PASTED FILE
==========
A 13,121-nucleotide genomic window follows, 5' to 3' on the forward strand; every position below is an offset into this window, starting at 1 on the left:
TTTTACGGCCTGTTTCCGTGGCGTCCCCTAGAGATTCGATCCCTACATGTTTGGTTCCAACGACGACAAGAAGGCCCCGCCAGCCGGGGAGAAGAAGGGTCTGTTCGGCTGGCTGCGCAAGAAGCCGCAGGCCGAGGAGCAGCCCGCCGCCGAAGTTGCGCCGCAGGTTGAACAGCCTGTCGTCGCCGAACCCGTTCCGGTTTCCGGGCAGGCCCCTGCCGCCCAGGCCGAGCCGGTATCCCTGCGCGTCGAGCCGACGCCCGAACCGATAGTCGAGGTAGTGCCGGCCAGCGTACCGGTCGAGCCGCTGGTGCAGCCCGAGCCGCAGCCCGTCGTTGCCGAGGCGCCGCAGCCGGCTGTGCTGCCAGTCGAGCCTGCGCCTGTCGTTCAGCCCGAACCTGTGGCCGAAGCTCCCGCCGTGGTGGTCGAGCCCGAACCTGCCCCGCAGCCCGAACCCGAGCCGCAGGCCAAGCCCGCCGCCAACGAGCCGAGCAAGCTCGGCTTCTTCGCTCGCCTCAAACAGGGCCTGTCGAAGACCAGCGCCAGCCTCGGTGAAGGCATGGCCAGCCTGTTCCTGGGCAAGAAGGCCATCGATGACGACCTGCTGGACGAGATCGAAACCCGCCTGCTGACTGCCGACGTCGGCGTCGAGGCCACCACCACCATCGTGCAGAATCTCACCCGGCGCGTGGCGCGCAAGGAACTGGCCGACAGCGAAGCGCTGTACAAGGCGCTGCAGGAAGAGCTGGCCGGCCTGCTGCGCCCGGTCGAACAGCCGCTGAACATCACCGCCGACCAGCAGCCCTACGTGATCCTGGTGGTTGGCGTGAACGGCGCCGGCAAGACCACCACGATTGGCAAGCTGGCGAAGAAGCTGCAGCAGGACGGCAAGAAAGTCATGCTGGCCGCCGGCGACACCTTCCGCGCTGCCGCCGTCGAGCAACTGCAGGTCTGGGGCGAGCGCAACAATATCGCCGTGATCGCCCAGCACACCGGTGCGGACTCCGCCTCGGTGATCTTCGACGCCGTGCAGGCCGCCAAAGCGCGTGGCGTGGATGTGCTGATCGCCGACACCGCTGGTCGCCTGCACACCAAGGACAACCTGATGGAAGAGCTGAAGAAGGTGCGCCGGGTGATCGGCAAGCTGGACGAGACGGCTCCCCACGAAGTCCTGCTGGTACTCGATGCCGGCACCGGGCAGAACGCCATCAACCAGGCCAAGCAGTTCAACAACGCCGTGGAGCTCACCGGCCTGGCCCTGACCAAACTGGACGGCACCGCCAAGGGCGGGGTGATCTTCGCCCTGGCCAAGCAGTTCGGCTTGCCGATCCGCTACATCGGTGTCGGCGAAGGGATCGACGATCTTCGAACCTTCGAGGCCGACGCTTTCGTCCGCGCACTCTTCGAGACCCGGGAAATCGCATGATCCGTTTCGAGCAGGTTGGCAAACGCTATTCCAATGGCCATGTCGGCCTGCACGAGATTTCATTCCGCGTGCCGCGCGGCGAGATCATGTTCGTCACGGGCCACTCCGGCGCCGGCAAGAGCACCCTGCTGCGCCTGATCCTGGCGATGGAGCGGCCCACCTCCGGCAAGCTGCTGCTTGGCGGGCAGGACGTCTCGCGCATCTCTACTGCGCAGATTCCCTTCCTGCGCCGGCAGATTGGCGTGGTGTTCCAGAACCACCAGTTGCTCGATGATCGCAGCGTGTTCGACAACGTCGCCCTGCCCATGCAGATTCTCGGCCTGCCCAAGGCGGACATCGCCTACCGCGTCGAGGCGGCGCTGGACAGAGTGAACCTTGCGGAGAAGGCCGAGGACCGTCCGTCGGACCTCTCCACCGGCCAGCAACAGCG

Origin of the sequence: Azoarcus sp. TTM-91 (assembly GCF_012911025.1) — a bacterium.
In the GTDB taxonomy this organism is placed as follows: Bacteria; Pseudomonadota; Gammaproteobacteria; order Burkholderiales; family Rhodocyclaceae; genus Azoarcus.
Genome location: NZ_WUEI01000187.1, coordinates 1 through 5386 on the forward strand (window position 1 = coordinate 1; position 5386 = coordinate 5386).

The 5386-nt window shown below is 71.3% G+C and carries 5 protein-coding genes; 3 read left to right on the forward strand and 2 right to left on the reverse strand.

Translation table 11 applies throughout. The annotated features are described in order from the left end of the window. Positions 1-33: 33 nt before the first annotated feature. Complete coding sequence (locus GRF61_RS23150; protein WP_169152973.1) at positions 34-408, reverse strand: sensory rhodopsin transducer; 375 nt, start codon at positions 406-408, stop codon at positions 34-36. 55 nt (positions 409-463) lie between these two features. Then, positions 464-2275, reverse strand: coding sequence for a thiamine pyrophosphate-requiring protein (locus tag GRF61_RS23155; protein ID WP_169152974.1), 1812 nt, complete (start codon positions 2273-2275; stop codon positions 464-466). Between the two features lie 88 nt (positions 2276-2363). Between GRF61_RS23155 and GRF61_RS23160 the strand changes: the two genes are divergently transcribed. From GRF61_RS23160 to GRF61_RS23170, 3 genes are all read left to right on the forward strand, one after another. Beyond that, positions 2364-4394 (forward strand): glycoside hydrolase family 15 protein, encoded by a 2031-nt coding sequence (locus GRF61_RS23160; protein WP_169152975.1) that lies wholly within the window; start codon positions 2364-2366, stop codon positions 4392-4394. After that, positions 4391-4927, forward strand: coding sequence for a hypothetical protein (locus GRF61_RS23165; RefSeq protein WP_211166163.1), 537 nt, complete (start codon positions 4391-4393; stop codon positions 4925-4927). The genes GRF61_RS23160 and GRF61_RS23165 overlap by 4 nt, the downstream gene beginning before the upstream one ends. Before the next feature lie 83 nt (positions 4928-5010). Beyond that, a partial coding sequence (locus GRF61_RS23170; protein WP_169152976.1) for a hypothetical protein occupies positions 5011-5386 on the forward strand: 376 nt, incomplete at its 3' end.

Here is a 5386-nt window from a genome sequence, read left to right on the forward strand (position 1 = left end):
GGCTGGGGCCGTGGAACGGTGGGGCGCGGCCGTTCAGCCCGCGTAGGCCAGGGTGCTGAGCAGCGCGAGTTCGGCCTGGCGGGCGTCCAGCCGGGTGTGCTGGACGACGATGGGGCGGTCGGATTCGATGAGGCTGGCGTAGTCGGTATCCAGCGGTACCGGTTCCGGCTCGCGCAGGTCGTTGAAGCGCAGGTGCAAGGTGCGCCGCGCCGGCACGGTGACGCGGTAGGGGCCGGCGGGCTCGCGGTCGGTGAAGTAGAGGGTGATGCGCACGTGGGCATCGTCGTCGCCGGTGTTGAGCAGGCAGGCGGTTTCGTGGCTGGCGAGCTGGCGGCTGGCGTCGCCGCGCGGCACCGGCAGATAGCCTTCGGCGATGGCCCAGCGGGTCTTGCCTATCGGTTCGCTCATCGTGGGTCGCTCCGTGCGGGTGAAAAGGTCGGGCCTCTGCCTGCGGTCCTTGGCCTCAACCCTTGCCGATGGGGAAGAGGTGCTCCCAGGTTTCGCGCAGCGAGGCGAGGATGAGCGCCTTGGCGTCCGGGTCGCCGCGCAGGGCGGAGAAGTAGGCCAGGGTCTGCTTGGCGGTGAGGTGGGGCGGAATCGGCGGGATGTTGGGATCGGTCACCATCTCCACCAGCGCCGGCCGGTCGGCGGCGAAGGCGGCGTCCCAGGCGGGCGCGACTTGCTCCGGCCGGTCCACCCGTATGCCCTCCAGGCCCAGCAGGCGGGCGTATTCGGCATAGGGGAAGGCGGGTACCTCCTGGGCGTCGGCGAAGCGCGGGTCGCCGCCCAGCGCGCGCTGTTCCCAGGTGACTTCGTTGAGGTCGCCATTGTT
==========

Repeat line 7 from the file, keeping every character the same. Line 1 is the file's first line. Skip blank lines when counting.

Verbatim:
Translation table 11 applies throughout. The annotated features are described in order from the left end of the window. Positions 1-33: 33 nt before the first annotated feature. Complete coding sequence (locus GRF61_RS23150; protein WP_169152973.1) at positions 34-408, reverse strand: sensory rhodopsin transducer; 375 nt, start codon at positions 406-408, stop codon at positions 34-36. 55 nt (positions 409-463) lie between these two features. Then, positions 464-2275, reverse strand: coding sequence for a thiamine pyrophosphate-requiring protein (locus tag GRF61_RS23155; protein ID WP_169152974.1), 1812 nt, complete (start codon positions 2273-2275; stop codon positions 464-466). Between the two features lie 88 nt (positions 2276-2363). Between GRF61_RS23155 and GRF61_RS23160 the strand changes: the two genes are divergently transcribed. From GRF61_RS23160 to GRF61_RS23170, 3 genes are all read left to right on the forward strand, one after another. Beyond that, positions 2364-4394 (forward strand): glycoside hydrolase family 15 protein, encoded by a 2031-nt coding sequence (locus GRF61_RS23160; protein WP_169152975.1) that lies wholly within the window; start codon positions 2364-2366, stop codon positions 4392-4394. After that, positions 4391-4927, forward strand: coding sequence for a hypothetical protein (locus GRF61_RS23165; RefSeq protein WP_211166163.1), 537 nt, complete (start codon positions 4391-4393; stop codon positions 4925-4927). The genes GRF61_RS23160 and GRF61_RS23165 overlap by 4 nt, the downstream gene beginning before the upstream one ends. Before the next feature lie 83 nt (positions 4928-5010). Beyond that, a partial coding sequence (locus GRF61_RS23170; protein WP_169152976.1) for a hypothetical protein occupies positions 5011-5386 on the forward strand: 376 nt, incomplete at its 3' end.